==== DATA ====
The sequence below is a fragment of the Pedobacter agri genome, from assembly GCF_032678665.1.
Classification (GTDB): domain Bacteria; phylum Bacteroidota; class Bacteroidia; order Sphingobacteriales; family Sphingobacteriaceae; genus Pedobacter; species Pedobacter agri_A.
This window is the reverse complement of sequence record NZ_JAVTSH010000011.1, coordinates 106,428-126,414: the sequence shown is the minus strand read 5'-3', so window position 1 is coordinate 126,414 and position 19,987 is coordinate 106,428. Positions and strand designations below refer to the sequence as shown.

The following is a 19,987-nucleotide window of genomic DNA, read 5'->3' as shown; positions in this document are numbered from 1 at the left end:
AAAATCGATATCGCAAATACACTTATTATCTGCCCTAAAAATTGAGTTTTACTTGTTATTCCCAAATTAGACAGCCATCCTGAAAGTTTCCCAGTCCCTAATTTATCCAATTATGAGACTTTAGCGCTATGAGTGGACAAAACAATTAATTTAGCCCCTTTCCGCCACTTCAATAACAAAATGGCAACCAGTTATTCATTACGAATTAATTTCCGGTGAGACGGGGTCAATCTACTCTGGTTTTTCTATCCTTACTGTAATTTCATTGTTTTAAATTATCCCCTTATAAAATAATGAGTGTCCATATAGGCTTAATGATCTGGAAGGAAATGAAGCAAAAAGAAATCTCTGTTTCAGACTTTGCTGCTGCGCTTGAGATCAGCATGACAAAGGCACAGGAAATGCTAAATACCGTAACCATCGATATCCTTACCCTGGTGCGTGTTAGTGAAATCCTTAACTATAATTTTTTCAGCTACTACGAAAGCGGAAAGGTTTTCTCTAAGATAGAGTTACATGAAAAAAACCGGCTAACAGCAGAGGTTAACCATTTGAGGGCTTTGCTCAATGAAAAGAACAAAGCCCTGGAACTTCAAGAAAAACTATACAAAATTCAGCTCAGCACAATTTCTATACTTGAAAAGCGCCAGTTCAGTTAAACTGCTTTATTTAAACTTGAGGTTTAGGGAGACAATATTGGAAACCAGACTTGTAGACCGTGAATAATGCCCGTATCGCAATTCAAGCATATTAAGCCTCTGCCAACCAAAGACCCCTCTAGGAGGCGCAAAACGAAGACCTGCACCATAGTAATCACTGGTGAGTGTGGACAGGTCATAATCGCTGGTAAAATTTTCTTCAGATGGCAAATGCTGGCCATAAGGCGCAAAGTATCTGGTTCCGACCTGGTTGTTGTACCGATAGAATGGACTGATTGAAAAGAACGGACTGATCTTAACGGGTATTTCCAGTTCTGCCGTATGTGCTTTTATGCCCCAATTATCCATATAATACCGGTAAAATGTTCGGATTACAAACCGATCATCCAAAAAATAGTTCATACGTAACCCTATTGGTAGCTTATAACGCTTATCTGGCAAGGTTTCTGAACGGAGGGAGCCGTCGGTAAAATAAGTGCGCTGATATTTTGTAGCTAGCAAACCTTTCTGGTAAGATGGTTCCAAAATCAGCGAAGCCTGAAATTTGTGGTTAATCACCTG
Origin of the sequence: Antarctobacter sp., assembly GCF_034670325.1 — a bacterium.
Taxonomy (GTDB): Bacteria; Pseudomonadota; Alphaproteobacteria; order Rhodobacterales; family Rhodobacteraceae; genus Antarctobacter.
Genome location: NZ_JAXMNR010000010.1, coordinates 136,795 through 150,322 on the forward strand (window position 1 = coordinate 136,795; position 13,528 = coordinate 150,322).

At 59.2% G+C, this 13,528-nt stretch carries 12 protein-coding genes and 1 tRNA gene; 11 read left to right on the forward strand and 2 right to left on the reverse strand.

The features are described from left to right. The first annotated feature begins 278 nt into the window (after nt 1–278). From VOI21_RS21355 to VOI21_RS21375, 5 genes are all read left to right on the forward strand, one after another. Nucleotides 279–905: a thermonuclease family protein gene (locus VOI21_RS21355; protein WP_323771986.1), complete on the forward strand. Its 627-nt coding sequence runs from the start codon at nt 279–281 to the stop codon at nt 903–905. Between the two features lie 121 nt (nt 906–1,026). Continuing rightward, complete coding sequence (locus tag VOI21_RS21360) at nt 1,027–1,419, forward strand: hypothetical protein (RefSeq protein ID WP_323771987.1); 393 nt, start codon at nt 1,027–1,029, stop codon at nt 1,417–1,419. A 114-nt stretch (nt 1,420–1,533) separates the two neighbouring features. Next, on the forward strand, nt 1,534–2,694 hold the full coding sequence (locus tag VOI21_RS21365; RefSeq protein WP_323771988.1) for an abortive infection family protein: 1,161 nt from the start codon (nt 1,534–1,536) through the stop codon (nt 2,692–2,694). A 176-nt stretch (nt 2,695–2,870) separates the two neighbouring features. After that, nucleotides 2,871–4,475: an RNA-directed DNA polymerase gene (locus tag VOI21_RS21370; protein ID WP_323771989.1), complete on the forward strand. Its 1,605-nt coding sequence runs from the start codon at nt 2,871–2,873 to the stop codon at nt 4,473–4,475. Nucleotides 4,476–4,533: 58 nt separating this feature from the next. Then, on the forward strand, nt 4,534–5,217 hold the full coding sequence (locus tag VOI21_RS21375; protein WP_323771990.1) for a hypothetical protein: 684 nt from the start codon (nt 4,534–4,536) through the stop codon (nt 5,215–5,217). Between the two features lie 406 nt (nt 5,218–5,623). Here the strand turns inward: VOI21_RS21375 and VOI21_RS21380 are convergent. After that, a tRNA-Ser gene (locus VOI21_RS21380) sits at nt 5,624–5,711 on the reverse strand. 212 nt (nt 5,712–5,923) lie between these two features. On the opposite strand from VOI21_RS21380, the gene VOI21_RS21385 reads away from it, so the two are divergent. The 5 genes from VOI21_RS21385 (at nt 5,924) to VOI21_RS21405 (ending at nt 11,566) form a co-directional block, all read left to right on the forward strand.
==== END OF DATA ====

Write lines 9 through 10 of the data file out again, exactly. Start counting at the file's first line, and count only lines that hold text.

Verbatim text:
At 59.2% G+C, this 13,528-nt stretch carries 12 protein-coding genes and 1 tRNA gene; 11 read left to right on the forward strand and 2 right to left on the reverse strand.

The features are described from left to right. The first annotated feature begins 278 nt into the window (after nt 1–278). From VOI21_RS21355 to VOI21_RS21375, 5 genes are all read left to right on the forward strand, one after another. Nucleotides 279–905: a thermonuclease family protein gene (locus VOI21_RS21355; protein WP_323771986.1), complete on the forward strand. Its 627-nt coding sequence runs from the start codon at nt 279–281 to the stop codon at nt 903–905. Between the two features lie 121 nt (nt 906–1,026). Continuing rightward, complete coding sequence (locus tag VOI21_RS21360) at nt 1,027–1,419, forward strand: hypothetical protein (RefSeq protein ID WP_323771987.1); 393 nt, start codon at nt 1,027–1,029, stop codon at nt 1,417–1,419. A 114-nt stretch (nt 1,420–1,533) separates the two neighbouring features. Next, on the forward strand, nt 1,534–2,694 hold the full coding sequence (locus tag VOI21_RS21365; RefSeq protein WP_323771988.1) for an abortive infection family protein: 1,161 nt from the start codon (nt 1,534–1,536) through the stop codon (nt 2,692–2,694). A 176-nt stretch (nt 2,695–2,870) separates the two neighbouring features. After that, nucleotides 2,871–4,475: an RNA-directed DNA polymerase gene (locus tag VOI21_RS21370; protein ID WP_323771989.1), complete on the forward strand. Its 1,605-nt coding sequence runs from the start codon at nt 2,871–2,873 to the stop codon at nt 4,473–4,475. Nucleotides 4,476–4,533: 58 nt separating this feature from the next. Then, on the forward strand, nt 4,534–5,217 hold the full coding sequence (locus tag VOI21_RS21375; protein WP_323771990.1) for a hypothetical protein: 684 nt from the start codon (nt 4,534–4,536) through the stop codon (nt 5,215–5,217). Between the two features lie 406 nt (nt 5,218–5,623). Here the strand turns inward: VOI21_RS21375 and VOI21_RS21380 are convergent. After that, a tRNA-Ser gene (locus VOI21_RS21380) sits at nt 5,624–5,711 on the reverse strand. 212 nt (nt 5,712–5,923) lie between these two features. On the opposite strand from VOI21_RS21380, the gene VOI21_RS21385 reads away from it, so the two are divergent. The 5 genes from VOI21_RS21385 (at nt 5,924) to VOI21_RS21405 (ending at nt 11,566) form a co-directional block, all read left to right on the forward strand.